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LABOUR has blamed a decade of Tory indifference towards the steel industry for plummeting production, as fears over the future of Liberty Steel continued.
The firm’s owner Sanjeev Gupta insisted yesterday that none of Liberty’s plants would be shut under his watch as bosses sought to urgently refinance its operations following the collapse of financial backer Greensill Capital.
The Tories have previously rejected an appeal by Liberty’s parent company, GFG Alliance, for a £170 million bailout.
With some 5,000 British jobs at stake, Prime Minister Boris Johnson said that Business Secretary Kwasi Kwarteng remained in “daily contact” with Liberty’s owners. He added that British steel was a “very important national asset.”
“It would be crazy if we were not to use this post-Brexit moment to use the flexibility we have to buy British steel. So that’s what we want to do,” he said.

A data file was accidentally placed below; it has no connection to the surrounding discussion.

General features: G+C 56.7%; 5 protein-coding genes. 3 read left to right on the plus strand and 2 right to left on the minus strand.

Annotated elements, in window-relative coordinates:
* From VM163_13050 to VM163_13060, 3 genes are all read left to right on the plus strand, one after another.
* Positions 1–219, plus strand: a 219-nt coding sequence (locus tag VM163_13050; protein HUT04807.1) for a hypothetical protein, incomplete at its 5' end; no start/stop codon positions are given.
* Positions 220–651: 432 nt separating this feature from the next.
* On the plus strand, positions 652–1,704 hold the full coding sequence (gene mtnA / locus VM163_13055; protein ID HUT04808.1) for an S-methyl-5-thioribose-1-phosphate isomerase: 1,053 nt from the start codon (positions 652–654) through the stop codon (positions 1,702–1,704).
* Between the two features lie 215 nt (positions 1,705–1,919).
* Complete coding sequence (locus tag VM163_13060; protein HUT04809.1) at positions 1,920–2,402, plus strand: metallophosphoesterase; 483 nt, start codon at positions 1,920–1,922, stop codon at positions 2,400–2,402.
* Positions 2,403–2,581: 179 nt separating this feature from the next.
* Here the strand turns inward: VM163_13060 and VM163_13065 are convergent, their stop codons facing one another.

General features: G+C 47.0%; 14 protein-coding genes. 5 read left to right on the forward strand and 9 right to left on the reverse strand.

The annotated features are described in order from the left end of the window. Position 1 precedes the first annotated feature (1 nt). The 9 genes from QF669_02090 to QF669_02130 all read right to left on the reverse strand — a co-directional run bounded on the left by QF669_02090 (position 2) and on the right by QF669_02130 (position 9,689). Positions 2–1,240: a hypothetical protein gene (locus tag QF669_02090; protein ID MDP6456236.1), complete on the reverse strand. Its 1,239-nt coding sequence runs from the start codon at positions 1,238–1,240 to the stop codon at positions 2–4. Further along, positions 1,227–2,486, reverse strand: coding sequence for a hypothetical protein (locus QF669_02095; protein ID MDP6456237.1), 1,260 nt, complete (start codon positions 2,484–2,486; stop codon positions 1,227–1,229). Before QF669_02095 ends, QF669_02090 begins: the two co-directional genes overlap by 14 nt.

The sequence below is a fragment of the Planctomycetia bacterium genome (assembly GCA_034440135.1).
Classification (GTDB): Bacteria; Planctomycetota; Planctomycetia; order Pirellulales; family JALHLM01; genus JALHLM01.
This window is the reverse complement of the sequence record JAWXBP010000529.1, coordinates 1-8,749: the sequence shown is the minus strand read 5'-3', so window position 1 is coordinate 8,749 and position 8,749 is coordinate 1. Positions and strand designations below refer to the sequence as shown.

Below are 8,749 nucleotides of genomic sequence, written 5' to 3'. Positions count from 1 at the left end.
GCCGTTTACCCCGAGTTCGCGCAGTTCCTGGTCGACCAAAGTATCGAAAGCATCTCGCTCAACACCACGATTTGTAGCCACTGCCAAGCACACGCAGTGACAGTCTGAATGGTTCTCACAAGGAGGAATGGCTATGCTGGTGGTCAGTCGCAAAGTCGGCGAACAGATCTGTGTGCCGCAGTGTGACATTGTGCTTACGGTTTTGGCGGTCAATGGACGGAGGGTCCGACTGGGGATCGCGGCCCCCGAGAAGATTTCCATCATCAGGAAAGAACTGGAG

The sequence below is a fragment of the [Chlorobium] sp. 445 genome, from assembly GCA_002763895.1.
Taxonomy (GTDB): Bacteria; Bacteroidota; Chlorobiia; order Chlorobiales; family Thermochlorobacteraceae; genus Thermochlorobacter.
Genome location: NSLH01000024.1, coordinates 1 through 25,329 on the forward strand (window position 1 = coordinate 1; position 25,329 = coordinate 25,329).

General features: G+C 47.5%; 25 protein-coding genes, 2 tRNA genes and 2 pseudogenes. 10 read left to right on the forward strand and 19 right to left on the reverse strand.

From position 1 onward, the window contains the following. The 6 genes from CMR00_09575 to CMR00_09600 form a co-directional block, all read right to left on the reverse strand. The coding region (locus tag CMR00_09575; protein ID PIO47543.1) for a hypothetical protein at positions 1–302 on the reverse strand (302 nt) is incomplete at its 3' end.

But new Labour Party analysis revealed that steel production had in fact dropped by a fifth over the past decade. Production decreased by more than 21 per cent between 2010 and 2019, costing the British economy about £1 billion, the party found.
It blamed a decade of “Conservative indifference” for the plummeting output, which has put jobs and livelihoods at risk.
Shadow business minister Lucy Powell said: “Labour would stand up for our steelmakers with a proper industrial strategy, supporting the industry to decarbonise and putting in place stronger targets to buy British steel.
“And we would step up, not stand back, and protect jobs and plants at Liberty Steel.”
Trade unions reiterated the need to consider nationalisation and questioned why the industry has lacked proper financial backing from the government.
Unite assistant general secretary Steve Turner said: “Thousands of jobs are hanging on progress being made to put secure foundations under this vital sector.
“This is a core industry. It is hard to imagine any other major economy allowing its steel industry to lurch from crisis to crisis like this.
“We have said no option should be ruled out, including national ownership.”
Roy Rickhuss, general secretary of the Community union, said that the government could “no longer hide behind EU state-aid rules as an excuse for doing nothing.
“In this year of Brexit, [UN climate conference] COP26, and massive investment in public infrastructure, our steelworkers need to see decisive game-changing interventions from government,” he said.
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